Yesterday evening while watching Melanie Sanders deliver the evening news on NBC-17, she mentioned a story about former Governor Mike Easley retaining the services of the prominent criminal defense attorney Joseph Cheshire. She went on to state that Mr. Cheshire was well known for “representing a ‘falsely’ accused Duke Lacrosse defendant.” The statement was read as a matter of fact, and not as opinion.
This statement is totally false and misleading, and is intended to further embed in the consciousness of its weak-minded viewers that the Duke Lacrosse defendants were innocent of the charges brought by former Durham District Attorney Mike Nifong. It would have been accurate and responsible for Ms. Sanders to omit the adverb “falsely” and phrase the statement as follows, “…representing an accused Duke Lacrosse defendant.” But, unfortunately, accuracy and truth does not appear to be the top priority of NBC-17. If it was, the statement she made would never have been uttered.
Make no mistake about it, NBC-17 is not alone in misleading the public about this issue. In fact, I would say that the majority, if not all, of the media outlets refer to the Duke Lacrosse players as being “innocent,” “falsely accused,” and “wrongly accused”; while referring to the accuser and the alleged sexual assault as being a “hoax,” and “false accuser.”
These misleading statements have been made by the media ever since North Carolina Attorney General Roy Cooper’s “Innocent Promulgation of April 11, 2007,” in which he made the unprecedented proclamation that the Duke Lacrosse players charged with sexual assault were “innocent,” and that “nothing happened.” As has been referenced in a previous blog, the attorney general made these statements after Joe Cheshire’s underling, Brad Bannon, had a conversation with Assistant Attorney Generals James J. Coman and Mary Winstead. Mr. Bannon directed them to have the attorney general declare that the Duke Lacrosse defendants were “innocent” and that “nothing happened.” This is exactly what transpired at the attorney general’s press conference on April 11, 2007.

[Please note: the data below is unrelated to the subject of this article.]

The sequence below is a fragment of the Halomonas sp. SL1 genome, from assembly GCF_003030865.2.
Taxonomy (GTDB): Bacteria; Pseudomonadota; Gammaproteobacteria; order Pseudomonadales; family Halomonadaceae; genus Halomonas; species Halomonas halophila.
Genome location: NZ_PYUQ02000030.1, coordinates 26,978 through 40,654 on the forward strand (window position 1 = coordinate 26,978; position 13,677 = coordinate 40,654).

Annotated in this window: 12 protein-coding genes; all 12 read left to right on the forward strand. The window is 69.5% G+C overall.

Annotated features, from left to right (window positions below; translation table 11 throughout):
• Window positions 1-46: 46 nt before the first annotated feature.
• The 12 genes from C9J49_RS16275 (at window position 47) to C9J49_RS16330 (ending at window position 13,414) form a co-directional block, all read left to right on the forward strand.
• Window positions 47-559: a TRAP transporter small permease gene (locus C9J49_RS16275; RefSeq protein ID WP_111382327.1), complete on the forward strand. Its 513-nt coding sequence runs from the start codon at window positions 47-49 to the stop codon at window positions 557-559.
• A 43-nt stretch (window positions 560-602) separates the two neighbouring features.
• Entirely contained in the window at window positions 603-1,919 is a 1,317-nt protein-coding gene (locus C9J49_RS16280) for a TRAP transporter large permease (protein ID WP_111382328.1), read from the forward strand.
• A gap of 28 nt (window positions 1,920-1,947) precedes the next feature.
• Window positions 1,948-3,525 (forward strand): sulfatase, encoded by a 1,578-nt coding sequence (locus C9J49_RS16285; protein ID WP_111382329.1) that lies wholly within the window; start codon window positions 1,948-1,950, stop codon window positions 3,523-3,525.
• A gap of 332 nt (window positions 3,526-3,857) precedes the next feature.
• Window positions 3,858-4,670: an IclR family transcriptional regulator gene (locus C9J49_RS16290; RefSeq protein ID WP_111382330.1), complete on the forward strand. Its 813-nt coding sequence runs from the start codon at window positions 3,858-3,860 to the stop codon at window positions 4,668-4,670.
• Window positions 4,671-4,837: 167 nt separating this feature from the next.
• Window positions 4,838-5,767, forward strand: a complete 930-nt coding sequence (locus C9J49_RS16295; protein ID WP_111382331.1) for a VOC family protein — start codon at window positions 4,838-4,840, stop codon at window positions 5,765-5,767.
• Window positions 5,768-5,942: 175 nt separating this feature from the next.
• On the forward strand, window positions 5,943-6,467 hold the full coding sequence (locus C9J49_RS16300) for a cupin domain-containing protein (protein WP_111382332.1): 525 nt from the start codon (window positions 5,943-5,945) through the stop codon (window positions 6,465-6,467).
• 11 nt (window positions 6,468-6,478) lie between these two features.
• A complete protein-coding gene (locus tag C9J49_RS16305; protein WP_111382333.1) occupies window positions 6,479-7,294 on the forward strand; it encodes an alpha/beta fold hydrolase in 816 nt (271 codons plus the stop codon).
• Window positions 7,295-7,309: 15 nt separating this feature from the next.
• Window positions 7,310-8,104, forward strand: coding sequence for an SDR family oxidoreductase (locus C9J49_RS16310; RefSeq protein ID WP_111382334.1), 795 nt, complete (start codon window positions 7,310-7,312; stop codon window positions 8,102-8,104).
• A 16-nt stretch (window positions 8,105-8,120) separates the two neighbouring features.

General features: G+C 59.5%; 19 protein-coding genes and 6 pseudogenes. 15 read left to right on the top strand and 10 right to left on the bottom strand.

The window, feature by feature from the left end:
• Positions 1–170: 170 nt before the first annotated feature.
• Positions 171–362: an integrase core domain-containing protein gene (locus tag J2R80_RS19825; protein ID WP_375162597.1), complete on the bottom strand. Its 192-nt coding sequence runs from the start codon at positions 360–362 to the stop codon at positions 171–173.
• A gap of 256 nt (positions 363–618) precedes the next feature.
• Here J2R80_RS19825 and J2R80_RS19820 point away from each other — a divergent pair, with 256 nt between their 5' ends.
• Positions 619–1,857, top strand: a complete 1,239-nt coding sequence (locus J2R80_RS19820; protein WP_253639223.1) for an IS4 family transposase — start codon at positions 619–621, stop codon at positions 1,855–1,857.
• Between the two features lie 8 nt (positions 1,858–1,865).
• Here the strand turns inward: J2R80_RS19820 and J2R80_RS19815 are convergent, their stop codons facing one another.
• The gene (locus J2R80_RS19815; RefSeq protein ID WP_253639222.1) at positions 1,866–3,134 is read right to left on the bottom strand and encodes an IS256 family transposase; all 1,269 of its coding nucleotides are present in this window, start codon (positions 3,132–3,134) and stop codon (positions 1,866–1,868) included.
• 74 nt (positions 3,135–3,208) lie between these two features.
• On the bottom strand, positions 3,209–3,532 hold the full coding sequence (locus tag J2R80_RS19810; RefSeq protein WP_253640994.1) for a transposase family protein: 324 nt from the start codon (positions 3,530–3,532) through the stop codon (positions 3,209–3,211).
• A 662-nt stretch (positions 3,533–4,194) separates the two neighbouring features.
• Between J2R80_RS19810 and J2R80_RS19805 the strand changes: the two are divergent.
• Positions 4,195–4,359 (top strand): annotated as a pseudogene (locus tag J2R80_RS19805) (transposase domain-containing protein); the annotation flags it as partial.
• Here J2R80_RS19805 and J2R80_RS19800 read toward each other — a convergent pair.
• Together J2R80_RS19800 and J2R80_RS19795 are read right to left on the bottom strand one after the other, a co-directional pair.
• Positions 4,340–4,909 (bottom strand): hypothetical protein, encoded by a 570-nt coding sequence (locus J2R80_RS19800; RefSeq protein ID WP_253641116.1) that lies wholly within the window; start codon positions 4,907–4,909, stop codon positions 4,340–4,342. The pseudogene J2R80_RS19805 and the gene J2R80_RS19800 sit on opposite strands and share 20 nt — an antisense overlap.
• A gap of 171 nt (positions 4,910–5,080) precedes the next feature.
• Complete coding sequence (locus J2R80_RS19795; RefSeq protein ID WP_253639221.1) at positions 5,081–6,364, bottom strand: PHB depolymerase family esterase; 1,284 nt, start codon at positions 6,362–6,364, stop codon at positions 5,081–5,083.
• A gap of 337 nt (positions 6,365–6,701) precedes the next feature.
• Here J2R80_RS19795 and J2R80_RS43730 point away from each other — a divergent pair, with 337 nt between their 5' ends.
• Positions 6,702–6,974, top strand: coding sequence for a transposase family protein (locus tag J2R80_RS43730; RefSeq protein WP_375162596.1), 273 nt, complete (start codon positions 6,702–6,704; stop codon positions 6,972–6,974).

Now although the attorney general belongs to the executive branch of government and not the judicial branch, the media has never, to my knowledge, challenged the validity of Mr. Cooper’s proclamations. Instead it has embraced them as a basis for making statements of fact that the Duke Lacrosse defendants are innocent and that nothing happened. This is not objective reporting. It is biased reporting, and is a keystone in supporting our belief that the media is in cahoots with the anti-Nifong forces (the state of North Carolina and its agencies – such as the NC State Board of Elections and others – , the North Carolina State Bar, and the carpetbagger families of the Duke Lacrosse players).
Unlike the conspiratorial link between the Duke Lacrosse defense team and the North Carolina Attorney General’s Office (through Brad Bannon), no smoking gun has directly established a direct relationship between the Duke Lacrosse defendants and the media. However, a reliable source does note that the father of defendant Dave Evans is an attorney who works with the media, and his position as such could give him access to the upper echelon of media bigwigs. And higher-ups in the executive offices of these media corporations have final say in the spin and propaganda used in formulating and carrying out its agenda. It is, and has been, the goal of the media, in general, to destroy Mr. Nifong, and to defend and sanitize the Duke Lacrosse defendants.
The Committee on Justice for Mike Nifong has long challenged the legitimacy of the “innocent” proclamation by Roy Cooper. Committee President Victoria B. Peterson in a July 2009 interview on WPTF-680 AM’s “Bill LuMaye Show” challenged the validity of Mr. Cooper’s declaration of “innocent.” Likewise, Committee Lay Advocate Sidney B. Harr also called into question the propriety and legality of the “innocent proclamation” during his appearance on that radio talk show in September 2009.
NBC-17 News and all media need to begin reporting objectively and fairly on the Duke Lacrosse case. To do so would include the following when writing a factually based news story: 1) refrain from using terms such as “innocent” or “falsely accused” to describe the Duke Lacrosse defendants; 2) refrain from using terms such as “hoax” to describe the alleged crime; and 3) refrain from using terms such as “false accuser” to describe the alleged victim.
The media needs to give up the biased charade to promote the Duke Lacrosse defendants as “innocent” and stop playing Jedi mind-tricks on the impressionable public. Failure to immediately cease and desist from doing so will continue to mislead those who believe what the media says, and insult the intelligence of those who know better.